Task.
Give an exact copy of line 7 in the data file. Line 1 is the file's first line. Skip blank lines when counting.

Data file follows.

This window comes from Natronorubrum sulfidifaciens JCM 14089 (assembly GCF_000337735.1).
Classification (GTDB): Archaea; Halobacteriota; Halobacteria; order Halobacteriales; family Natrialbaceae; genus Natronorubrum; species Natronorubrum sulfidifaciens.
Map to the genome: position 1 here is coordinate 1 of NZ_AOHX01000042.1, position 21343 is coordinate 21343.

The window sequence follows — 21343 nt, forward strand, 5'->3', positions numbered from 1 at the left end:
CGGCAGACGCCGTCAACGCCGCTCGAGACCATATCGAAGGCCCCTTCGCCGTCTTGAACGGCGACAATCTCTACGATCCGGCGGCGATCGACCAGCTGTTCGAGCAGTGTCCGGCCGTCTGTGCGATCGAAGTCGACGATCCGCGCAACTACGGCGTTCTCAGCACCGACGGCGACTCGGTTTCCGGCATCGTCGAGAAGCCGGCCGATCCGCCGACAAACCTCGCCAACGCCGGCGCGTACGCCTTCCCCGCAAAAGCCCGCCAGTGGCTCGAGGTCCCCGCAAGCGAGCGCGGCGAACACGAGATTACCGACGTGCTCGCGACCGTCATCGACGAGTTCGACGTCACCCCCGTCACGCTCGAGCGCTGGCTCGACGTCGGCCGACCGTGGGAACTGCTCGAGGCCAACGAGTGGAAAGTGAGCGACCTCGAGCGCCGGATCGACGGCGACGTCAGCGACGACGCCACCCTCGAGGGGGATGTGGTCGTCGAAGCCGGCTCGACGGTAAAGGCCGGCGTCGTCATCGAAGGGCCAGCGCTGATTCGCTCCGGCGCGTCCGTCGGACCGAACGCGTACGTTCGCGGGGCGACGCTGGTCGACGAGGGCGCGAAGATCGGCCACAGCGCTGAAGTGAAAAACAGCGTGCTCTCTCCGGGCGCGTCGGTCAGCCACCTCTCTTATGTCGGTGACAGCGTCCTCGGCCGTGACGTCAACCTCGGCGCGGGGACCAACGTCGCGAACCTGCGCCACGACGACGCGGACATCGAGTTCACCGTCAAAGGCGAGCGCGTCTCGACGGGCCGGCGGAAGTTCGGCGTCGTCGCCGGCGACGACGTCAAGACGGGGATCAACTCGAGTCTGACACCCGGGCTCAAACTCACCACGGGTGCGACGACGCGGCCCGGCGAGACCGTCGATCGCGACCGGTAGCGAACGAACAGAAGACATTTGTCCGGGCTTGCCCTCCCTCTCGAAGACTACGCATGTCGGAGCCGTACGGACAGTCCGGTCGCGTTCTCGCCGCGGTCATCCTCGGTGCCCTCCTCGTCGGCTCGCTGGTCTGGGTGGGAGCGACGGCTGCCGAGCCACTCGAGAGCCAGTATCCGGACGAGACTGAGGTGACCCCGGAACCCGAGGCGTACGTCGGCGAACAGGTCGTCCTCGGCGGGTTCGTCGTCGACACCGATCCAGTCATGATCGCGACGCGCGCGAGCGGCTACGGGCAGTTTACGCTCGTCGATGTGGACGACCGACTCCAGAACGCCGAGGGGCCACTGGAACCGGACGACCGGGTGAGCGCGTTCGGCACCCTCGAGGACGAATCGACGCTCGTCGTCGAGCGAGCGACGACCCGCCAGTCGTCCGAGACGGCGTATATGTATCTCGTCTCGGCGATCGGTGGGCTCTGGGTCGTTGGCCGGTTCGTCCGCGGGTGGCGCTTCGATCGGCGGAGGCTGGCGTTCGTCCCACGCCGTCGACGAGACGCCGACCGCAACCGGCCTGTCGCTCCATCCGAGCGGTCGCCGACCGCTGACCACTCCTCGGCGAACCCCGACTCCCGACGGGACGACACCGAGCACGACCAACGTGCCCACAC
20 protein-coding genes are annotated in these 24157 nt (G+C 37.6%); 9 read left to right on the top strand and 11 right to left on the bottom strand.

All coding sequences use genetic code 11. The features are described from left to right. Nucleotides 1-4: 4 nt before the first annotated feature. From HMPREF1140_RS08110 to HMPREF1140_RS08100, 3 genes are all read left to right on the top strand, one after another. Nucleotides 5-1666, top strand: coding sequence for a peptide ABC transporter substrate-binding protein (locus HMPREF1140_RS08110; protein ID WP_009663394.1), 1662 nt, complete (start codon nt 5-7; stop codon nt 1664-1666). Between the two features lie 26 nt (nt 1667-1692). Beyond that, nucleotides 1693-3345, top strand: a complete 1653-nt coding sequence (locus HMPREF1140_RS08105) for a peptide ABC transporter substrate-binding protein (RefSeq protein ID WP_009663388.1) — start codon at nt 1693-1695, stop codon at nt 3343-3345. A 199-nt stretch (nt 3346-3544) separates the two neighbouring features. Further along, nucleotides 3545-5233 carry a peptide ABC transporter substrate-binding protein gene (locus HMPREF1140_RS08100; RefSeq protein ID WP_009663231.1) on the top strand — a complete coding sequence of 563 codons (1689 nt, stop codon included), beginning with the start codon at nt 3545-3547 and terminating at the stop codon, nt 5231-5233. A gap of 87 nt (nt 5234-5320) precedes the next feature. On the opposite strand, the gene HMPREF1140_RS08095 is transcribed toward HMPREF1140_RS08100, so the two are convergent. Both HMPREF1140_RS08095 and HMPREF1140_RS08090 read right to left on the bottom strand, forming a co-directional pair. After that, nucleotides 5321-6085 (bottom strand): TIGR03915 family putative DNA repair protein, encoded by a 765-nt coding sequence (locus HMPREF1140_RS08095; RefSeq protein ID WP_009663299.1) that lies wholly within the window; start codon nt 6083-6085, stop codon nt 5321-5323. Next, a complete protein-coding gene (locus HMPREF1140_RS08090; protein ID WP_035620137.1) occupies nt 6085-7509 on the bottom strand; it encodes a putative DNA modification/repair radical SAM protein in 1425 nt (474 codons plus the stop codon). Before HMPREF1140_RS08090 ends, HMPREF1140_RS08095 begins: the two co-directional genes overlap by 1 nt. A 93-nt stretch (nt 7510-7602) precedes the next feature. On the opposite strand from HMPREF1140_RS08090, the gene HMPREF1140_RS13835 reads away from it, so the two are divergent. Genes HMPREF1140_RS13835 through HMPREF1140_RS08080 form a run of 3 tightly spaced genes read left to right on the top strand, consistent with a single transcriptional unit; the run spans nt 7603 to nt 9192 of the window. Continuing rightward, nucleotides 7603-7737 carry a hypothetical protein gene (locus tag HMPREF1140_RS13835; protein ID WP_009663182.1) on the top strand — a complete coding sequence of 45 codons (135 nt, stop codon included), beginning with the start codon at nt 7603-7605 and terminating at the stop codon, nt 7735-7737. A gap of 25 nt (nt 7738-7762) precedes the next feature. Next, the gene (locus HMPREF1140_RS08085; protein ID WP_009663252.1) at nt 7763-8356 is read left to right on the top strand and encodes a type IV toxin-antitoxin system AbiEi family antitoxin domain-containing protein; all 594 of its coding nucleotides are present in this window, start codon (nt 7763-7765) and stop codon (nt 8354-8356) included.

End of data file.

All coding sequences use genetic code 11. The features are described from left to right. Nucleotides 1-4: 4 nt before the first annotated feature. From HMPREF1140_RS08110 to HMPREF1140_RS08100, 3 genes are all read left to right on the top strand, one after another. Nucleotides 5-1666, top strand: coding sequence for a peptide ABC transporter substrate-binding protein (locus HMPREF1140_RS08110; protein ID WP_009663394.1), 1662 nt, complete (start codon nt 5-7; stop codon nt 1664-1666). Between the two features lie 26 nt (nt 1667-1692). Beyond that, nucleotides 1693-3345, top strand: a complete 1653-nt coding sequence (locus HMPREF1140_RS08105) for a peptide ABC transporter substrate-binding protein (RefSeq protein ID WP_009663388.1) — start codon at nt 1693-1695, stop codon at nt 3343-3345. A 199-nt stretch (nt 3346-3544) separates the two neighbouring features. Further along, nucleotides 3545-5233 carry a peptide ABC transporter substrate-binding protein gene (locus HMPREF1140_RS08100; RefSeq protein ID WP_009663231.1) on the top strand — a complete coding sequence of 563 codons (1689 nt, stop codon included), beginning with the start codon at nt 3545-3547 and terminating at the stop codon, nt 5231-5233. A gap of 87 nt (nt 5234-5320) precedes the next feature. On the opposite strand, the gene HMPREF1140_RS08095 is transcribed toward HMPREF1140_RS08100, so the two are convergent. Both HMPREF1140_RS08095 and HMPREF1140_RS08090 read right to left on the bottom strand, forming a co-directional pair. After that, nucleotides 5321-6085 (bottom strand): TIGR03915 family putative DNA repair protein, encoded by a 765-nt coding sequence (locus HMPREF1140_RS08095; RefSeq protein ID WP_009663299.1) that lies wholly within the window; start codon nt 6083-6085, stop codon nt 5321-5323. Next, a complete protein-coding gene (locus HMPREF1140_RS08090; protein ID WP_035620137.1) occupies nt 6085-7509 on the bottom strand; it encodes a putative DNA modification/repair radical SAM protein in 1425 nt (474 codons plus the stop codon). Before HMPREF1140_RS08090 ends, HMPREF1140_RS08095 begins: the two co-directional genes overlap by 1 nt. A 93-nt stretch (nt 7510-7602) precedes the next feature. On the opposite strand from HMPREF1140_RS08090, the gene HMPREF1140_RS13835 reads away from it, so the two are divergent. Genes HMPREF1140_RS13835 through HMPREF1140_RS08080 form a run of 3 tightly spaced genes read left to right on the top strand, consistent with a single transcriptional unit; the run spans nt 7603 to nt 9192 of the window. Continuing rightward, nucleotides 7603-7737 carry a hypothetical protein gene (locus tag HMPREF1140_RS13835; protein ID WP_009663182.1) on the top strand — a complete coding sequence of 45 codons (135 nt, stop codon included), beginning with the start codon at nt 7603-7605 and terminating at the stop codon, nt 7735-7737. A gap of 25 nt (nt 7738-7762) precedes the next feature. Next, the gene (locus HMPREF1140_RS08085; protein ID WP_009663252.1) at nt 7763-8356 is read left to right on the top strand and encodes a type IV toxin-antitoxin system AbiEi family antitoxin domain-containing protein; all 594 of its coding nucleotides are present in this window, start codon (nt 7763-7765) and stop codon (nt 8354-8356) included.